Emanuel, Garcia Spar Over Chicago Finances in First Debate
By Rick Pearson and Bill Ruthhart
Rahm Emanuel and Jesus "Chuy" Garcia engaged in a contentious first debate Monday night, as the mayor accused his challenger of having no plans to deal with the city's financial problems while Garcia contended Emanuel served only "the rich and powerful."
Facing a $550 million increase in police and fire pension payments, Emanuel indicated during the debate that he would take a property tax increase off the table. Later, his campaign clarified that a property tax increase is "the very last resort." Days earlier, Emanuel had refused to rule out a property tax hike and warned tax bills would "explode" if he didn't get financial relief from state lawmakers.
Now Emanuel said he would ask Springfield to broaden the sales tax to include professional services that are now exempt, things like fees for attorneys, accountants and advertising consultants. It's similar to something Emanuel talked about during his last campaign but did not pursue.
The mayor also criticized Garcia for sidestepping specifics on money issues by suggesting he would create a post-election task force to recommend proposals to raise city revenue, including taxes.
"Let me be clear here, there's a real difference," said Emanuel, who frequently defended his first-term stewardship as mayor. "Chuy, you laid out a commission not a plan."
But Garcia accused Emanuel of not making good on his promise of four years ago to rescue city finances and expressed skepticism over the mayor's agenda in Springfield. Garcia contended Emanuel was "out of touch" with the poor and working families.
"The mayor has provided corporate welfare to his cronies, millionaires and billionaires in Illinois," said Garcia, who added that he believed the administration has not been transparent in giving taxpayers a true sense of the city's financial picture.
The two candidates in the April 7 election covered an array of issues, including education, crime and neighborhood development, during the hourlong forum broadcast on NBC-Ch. 5 and Telemundo Chicago. The event was co-sponsored by the University of Chicago's Institute of Politics and Harris School of Public Policy.
The tenor of the debate was markedly different from the five forums held in advance of the Feb. 24 election, when Emanuel failed to gain the majority vote necessary to avoid the runoff.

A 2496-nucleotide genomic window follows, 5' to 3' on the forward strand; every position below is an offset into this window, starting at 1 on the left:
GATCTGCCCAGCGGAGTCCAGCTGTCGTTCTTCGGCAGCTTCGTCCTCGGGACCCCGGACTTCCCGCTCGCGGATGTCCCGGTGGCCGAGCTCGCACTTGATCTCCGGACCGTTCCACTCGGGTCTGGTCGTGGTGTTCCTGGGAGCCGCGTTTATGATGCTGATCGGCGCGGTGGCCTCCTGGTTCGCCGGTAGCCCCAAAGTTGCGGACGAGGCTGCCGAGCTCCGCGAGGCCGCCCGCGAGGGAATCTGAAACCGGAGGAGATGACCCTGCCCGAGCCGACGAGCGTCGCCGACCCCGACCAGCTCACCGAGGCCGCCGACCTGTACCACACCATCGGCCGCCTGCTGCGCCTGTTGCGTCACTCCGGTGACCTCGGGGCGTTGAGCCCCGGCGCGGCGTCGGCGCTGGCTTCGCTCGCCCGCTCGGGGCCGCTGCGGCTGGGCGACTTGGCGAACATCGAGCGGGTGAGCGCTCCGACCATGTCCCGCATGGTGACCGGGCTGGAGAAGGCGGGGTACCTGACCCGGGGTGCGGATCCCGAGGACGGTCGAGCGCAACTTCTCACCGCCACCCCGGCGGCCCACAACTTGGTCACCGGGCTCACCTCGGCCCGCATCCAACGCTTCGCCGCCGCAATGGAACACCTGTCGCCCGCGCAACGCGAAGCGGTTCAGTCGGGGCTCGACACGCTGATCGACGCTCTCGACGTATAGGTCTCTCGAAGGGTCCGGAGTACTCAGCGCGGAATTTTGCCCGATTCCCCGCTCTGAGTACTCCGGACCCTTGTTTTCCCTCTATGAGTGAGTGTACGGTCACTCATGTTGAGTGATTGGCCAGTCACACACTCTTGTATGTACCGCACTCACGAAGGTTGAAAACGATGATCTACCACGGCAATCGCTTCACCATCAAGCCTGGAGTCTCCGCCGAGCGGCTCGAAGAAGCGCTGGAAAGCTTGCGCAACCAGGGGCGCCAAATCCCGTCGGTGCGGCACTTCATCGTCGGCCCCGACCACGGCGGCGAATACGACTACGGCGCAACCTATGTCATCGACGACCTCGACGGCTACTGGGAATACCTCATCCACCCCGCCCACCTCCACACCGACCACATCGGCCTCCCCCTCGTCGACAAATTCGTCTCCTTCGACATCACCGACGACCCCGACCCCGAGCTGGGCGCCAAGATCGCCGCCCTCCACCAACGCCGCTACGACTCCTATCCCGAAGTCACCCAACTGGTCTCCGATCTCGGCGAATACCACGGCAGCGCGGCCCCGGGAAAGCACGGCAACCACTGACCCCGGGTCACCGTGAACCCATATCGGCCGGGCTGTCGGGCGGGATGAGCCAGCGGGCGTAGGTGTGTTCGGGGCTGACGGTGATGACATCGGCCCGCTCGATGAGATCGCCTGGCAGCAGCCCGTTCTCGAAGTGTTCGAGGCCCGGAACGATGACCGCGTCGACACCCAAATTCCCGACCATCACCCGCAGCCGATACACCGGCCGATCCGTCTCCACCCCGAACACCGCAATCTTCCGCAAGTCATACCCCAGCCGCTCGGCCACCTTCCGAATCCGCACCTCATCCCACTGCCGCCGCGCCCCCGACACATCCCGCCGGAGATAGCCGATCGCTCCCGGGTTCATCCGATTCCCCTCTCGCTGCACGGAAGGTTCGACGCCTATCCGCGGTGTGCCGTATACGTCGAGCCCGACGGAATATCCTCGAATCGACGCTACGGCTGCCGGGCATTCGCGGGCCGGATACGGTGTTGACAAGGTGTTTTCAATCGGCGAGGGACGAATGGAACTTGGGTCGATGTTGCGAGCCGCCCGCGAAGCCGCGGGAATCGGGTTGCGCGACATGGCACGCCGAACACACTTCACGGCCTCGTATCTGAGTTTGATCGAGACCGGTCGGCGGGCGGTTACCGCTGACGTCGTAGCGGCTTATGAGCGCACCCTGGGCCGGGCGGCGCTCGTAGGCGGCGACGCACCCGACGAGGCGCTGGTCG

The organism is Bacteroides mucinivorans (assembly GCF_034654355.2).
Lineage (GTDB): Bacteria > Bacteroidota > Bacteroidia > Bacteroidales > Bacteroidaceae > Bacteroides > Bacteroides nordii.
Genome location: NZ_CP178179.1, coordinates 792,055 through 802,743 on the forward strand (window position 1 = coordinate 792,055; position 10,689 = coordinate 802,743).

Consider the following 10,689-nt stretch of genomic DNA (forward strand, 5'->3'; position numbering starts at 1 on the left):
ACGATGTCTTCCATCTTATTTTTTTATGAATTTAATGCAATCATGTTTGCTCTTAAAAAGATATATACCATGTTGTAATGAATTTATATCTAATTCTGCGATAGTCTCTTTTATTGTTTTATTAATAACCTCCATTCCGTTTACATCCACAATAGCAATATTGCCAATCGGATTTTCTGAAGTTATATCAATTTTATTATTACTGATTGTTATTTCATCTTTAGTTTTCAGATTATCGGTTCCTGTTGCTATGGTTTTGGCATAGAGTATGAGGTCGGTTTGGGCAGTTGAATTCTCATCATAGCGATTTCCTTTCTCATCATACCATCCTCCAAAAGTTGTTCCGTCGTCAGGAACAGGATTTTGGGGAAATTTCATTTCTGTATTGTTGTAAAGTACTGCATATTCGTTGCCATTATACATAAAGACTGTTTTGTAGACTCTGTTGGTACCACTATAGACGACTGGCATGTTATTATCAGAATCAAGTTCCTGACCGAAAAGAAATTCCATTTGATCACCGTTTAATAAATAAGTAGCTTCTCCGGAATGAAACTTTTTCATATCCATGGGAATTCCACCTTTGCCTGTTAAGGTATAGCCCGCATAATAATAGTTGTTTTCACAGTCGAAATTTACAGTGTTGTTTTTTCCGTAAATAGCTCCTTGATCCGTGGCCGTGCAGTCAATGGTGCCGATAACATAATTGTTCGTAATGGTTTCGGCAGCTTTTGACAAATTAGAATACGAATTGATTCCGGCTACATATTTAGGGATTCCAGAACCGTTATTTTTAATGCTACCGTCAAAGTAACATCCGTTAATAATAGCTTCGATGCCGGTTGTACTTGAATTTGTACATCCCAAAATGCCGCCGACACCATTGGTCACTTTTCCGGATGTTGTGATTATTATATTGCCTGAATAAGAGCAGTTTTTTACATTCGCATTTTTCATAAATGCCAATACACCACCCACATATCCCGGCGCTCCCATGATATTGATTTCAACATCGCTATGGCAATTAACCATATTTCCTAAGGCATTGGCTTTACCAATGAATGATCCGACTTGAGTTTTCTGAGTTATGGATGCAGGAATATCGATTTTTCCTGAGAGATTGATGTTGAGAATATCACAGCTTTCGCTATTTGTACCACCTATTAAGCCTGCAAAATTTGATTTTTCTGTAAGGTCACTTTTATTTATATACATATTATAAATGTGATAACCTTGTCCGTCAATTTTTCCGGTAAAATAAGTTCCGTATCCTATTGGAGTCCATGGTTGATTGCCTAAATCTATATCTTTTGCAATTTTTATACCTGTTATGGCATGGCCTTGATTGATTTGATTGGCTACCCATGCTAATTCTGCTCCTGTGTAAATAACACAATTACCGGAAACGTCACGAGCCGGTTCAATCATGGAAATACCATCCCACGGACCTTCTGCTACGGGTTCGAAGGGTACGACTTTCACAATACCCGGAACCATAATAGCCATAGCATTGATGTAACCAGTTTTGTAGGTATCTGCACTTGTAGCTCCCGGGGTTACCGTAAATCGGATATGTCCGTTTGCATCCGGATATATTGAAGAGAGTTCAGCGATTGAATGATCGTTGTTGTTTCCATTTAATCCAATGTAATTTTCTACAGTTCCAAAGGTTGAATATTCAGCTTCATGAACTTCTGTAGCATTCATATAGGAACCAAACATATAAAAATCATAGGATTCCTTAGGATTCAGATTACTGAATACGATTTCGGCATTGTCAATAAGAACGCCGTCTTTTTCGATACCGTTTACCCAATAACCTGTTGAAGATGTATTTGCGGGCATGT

During past debates, Emanuel sought to portray himself as above the fray against four challengers, presenting a calm demeanor aimed at moving past his rivals' critiques without resorting to attacking them.
But now that the campaign is a one-on-one contest, the debate dynamic changed. Emanuel frequently sought to portray Garcia, a Cook County commissioner, as a contributor to the city's financial problems and not up to the task of being mayor.
Noting Garcia was a former state senator, Emanuel lectured that there was a difference between being a legislator who passes bills and "when you're mayor, you have to pay the bills."
The mayor contended Garcia voted in 1997 for a sweeping education bill that Emanuel said allowed Chicago Public Schools to skip some of its annual pension payments, what Emanuel characterized as a "kick the can down the road" attitude in Springfield that hurts the city today.
But Garcia, who is backed by the Chicago Teachers Union, said he would negotiate "in a fair and equitable manner" as the Chicago Public Schools faces a $1 billion budget deficit. Garcia chided Emanuel for failing to accede to voters' wishes and support an elective, rather than appointed, school board.
Emanuel, however, said much of the city and schools' financial problems involved pensions. He said proposals such as broadening the sales tax to services and a city-owned casino, while reliant upon questionable action from Springfield, were aimed at avoiding an increase in the politically unpopular property tax.
"That's why you have to have leadership in Springfield. It's a way to avoid property taxes and it takes leadership," Emanuel said.
Garcia, however, said pension deals with some municipal workers already negotiated by Emanuel as well as efforts to change police and fire pensions would likely be found unconstitutional as a result of a case currently being weighed by the Illinois Supreme Court. That case involves whether public employee pensions are constitutionally protected.
"Reform is important but it's also important to understand the solution the mayor has put forth is before the Illinois Supreme Court," Garcia said. "I think it's unconstitutional. I think the court will find as such, and we'll be back to square one."